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Ten Thousand Islands
National Wildlife Refuge

12085 State Road 29 South
Immokalee, FL   34142
E-mail: floridapanther@fws.gov
Phone Number: 239-657-8001
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As part of the nation's largest archipelago, Ten Thousand Islands NWR is home to sea turtles and manatees in its surrounding waters and a myriad of animals.
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Ten Thousand Islands National Wildlife Refuge

Ten Thousand Islands NWR is located in Collier County on the southwest coast of Florida. Established in 1996, this 35,000 acres refuge protects important mangrove habitats and a rich diversity of native wildlife, including several endangered species.

The refuge is part of the largest expanses of mangrove forest in North America. Approximately two thirds of the refuge is mangrove forest, which dominates most tidal fringes and the numerous islands (or keys). The northern third of the refuge consists of brackish marsh and interspersed ponds, and small coastal hammocks of oak, cabbage palms, and tropical hardwoods such as gumbo limbo.

Roughly 200 species of fish have been documented in the area and much of the sea grass beds and mangrove bottoms serve as vital nursery areas for marine fish. Over 189 species of birds use the refuge at some time during the year. Prominent bird groups include wading birds, shorebirds, diving water birds, and raptors. Common mammals found in the area include raccoon, river otter, and bottle-nosed dolphins.

Notable threatened and endangered species include West Indian manatee, bald eagle, peregrine falcon, wood stork, and the Atlantic loggerhead, green, and Kemp's Ridley sea turles.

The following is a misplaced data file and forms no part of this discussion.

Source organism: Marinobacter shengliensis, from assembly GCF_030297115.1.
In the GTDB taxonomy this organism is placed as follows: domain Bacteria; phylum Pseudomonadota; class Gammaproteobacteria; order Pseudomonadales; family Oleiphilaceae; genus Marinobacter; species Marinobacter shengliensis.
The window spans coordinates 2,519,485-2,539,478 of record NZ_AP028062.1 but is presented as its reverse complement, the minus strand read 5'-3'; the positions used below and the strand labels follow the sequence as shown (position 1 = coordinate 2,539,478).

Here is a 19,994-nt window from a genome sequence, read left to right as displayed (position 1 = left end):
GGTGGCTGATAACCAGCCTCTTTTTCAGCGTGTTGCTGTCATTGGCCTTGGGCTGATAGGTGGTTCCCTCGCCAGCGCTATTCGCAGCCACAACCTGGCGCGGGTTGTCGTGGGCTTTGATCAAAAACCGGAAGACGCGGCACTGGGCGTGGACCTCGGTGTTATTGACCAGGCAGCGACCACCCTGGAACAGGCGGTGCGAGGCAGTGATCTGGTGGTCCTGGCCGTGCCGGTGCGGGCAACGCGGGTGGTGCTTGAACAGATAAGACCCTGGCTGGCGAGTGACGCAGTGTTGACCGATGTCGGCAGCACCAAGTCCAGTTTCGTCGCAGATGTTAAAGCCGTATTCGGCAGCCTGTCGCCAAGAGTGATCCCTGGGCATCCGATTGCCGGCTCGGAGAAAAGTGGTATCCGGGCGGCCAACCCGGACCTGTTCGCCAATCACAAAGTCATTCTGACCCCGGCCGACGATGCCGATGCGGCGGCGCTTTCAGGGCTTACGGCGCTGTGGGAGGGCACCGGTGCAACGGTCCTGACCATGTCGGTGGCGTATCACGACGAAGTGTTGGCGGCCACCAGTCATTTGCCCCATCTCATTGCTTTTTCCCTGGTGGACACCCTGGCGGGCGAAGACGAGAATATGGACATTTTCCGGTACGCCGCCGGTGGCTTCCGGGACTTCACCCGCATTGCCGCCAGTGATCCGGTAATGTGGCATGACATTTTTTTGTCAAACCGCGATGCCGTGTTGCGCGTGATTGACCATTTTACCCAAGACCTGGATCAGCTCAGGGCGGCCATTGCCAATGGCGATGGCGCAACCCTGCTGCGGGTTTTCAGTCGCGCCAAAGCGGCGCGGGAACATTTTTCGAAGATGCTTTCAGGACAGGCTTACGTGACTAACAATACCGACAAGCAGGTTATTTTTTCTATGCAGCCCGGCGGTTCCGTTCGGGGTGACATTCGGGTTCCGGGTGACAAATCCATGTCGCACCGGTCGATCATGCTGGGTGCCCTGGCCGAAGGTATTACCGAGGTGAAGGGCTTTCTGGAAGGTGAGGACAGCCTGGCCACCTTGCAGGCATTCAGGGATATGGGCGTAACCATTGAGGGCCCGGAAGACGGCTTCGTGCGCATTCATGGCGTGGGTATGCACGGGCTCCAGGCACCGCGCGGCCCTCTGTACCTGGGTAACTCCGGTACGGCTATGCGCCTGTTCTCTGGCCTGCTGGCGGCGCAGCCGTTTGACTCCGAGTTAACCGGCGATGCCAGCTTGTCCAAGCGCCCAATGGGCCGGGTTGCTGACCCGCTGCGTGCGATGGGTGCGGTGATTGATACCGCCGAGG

Getting There . . .
Ten Thousand Islands NWR is located between Marco Island and Everglades City, Florida. The refuge is best accessed by boat. The two prominent boating access points are found in Goodland and Port-of-the-Islands. Take U.S. 41 south out of Naples and drive 12 miles to Hwy 92, turn right and drive 5 miles to Goodland, or continue on U.S. 41 for 5 miles to Port-of-the-Islands. The headquarters for the refuge is located at 12085 State Road 20 South, Immokalee, FL.

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Wildlife and Habitat

A maze of mangrove islands and waterways defines the Ten Thousands Islands National Wildlife Refuge. These islands, covered in dark green mangrove trees, serve as roosts for birds and nurseries for fish. Narrow beaches, shaded by sea grapes, gumbo limbo, and Jamaican dogwood, lie along the Gulf of Mexico. On all of the islands, black mangroves with their pencil-shaped pneumatophores mix with red mangroves with their tangled prop roots and the less salt-tolerant white mangroves. North of the mangrove forests is the fresh and brackish water marshes that are carpeted with cattails, bulrushes, cordgrass, and black needle rush. Small ponds and prairies intermix with white and red mangrove saplings. Small islands in the northern part of the refuge provide enough high ground for slash pine, live oak cabbage palms and pigeon plum.